Story Teller

This sculpture is 24"x10"x6"
polished and patinated copper/deer antler/California brownstone base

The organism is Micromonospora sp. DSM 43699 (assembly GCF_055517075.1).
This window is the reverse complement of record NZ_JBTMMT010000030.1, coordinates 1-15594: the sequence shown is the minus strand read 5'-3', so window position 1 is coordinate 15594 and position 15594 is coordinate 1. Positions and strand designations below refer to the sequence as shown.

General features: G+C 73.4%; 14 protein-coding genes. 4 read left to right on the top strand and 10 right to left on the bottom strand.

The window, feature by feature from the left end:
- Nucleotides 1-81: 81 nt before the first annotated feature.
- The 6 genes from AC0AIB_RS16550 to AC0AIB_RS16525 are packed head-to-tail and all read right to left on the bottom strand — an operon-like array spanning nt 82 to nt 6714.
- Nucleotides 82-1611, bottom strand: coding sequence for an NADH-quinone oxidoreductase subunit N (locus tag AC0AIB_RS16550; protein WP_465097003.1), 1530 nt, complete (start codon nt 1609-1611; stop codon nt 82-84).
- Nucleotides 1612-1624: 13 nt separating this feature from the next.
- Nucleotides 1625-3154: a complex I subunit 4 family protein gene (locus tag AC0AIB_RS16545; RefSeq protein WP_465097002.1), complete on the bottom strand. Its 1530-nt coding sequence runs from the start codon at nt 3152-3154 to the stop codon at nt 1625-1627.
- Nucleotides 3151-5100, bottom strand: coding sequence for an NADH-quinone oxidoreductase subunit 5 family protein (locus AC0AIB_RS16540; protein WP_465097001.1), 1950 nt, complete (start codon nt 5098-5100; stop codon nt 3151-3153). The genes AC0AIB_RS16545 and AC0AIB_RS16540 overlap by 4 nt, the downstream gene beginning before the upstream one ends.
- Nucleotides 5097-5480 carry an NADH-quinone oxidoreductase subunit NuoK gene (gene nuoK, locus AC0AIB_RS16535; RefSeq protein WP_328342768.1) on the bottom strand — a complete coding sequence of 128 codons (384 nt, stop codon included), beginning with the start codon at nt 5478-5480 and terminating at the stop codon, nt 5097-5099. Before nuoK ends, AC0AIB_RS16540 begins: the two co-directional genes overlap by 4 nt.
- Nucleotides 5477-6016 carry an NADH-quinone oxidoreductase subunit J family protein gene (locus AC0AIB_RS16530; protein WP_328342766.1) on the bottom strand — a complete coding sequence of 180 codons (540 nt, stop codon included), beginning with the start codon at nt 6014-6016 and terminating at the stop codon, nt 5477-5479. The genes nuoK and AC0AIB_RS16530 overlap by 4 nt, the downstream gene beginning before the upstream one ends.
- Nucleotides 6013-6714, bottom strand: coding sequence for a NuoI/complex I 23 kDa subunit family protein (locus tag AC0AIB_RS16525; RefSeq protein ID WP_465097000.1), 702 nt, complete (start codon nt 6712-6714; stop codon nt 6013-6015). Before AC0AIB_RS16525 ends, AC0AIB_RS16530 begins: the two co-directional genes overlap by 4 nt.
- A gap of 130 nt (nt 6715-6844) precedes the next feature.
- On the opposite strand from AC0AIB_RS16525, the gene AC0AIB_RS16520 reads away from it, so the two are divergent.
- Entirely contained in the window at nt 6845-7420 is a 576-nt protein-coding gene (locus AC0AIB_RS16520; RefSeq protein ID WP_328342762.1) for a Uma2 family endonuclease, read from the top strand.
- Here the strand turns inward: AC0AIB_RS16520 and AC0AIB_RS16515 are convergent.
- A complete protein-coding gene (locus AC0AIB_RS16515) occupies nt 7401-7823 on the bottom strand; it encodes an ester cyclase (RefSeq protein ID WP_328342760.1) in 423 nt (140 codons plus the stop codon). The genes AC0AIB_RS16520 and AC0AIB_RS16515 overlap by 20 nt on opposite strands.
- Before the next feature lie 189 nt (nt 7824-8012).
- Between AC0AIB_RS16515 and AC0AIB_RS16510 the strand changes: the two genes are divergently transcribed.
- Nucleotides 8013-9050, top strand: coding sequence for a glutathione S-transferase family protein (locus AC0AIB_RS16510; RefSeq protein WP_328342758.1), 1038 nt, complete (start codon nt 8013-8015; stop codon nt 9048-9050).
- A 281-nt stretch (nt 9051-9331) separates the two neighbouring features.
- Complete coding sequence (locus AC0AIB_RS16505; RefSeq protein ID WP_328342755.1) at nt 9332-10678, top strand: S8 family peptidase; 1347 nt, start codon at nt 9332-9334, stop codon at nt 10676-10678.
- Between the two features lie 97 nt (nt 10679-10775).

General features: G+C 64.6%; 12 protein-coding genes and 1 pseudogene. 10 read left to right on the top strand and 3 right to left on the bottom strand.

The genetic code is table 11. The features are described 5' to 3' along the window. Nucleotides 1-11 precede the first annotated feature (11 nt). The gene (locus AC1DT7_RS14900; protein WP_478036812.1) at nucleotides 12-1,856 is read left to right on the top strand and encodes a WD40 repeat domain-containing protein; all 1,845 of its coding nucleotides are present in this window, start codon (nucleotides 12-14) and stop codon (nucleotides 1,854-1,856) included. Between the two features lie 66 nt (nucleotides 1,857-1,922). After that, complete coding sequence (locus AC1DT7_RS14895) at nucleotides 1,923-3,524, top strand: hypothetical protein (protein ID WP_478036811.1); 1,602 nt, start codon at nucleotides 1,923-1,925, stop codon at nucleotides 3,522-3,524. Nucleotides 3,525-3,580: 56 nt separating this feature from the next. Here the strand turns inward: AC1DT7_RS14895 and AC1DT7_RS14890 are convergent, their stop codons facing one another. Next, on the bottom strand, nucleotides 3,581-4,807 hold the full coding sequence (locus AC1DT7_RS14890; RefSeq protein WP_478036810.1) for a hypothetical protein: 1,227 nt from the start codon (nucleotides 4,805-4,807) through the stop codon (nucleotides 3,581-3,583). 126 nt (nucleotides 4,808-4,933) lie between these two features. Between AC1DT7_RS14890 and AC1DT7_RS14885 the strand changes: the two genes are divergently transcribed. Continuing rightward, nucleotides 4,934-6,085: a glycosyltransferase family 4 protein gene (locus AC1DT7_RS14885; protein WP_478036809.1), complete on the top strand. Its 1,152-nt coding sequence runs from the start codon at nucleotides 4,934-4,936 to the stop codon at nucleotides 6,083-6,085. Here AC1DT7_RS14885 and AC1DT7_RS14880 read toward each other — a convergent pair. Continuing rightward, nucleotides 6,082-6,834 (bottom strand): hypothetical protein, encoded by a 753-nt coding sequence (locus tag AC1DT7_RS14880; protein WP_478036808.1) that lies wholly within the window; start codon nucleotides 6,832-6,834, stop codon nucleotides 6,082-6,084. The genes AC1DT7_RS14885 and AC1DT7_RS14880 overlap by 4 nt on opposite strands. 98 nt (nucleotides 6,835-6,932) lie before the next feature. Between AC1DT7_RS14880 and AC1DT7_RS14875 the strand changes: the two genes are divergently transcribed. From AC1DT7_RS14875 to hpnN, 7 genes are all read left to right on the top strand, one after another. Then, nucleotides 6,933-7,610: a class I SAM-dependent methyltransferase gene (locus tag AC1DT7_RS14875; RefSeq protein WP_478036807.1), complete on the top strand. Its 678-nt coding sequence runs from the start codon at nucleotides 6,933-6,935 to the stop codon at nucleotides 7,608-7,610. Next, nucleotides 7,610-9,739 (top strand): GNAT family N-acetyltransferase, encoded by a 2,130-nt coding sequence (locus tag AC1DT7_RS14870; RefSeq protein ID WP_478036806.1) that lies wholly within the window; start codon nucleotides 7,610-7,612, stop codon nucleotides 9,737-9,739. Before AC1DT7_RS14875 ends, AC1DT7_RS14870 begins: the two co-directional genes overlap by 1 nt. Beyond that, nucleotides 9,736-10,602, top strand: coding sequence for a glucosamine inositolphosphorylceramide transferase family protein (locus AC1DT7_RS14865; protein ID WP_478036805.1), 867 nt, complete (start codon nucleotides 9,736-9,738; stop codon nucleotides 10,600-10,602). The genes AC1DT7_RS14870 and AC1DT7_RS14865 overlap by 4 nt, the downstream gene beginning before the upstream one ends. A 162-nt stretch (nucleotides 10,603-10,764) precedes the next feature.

Traditionally, stories were not told until the first snow fall. Iroquois oral culture sustains many traditions and ceremonies. In earlier times, when life was more agricultural and settled, young people had the opportunity and inclination to listen to the old stories. The oral tradition developed young people's capacity for remembering long, involved speeches and songs. Storytelling was a cultural contact between generations. Story-tellers used a variety of memory aids, including canes, staffs, wampum beads and belts, feather arrangements and stone construction. These devices helped to convey messages and strengthened memory of the customs and beliefs of a people.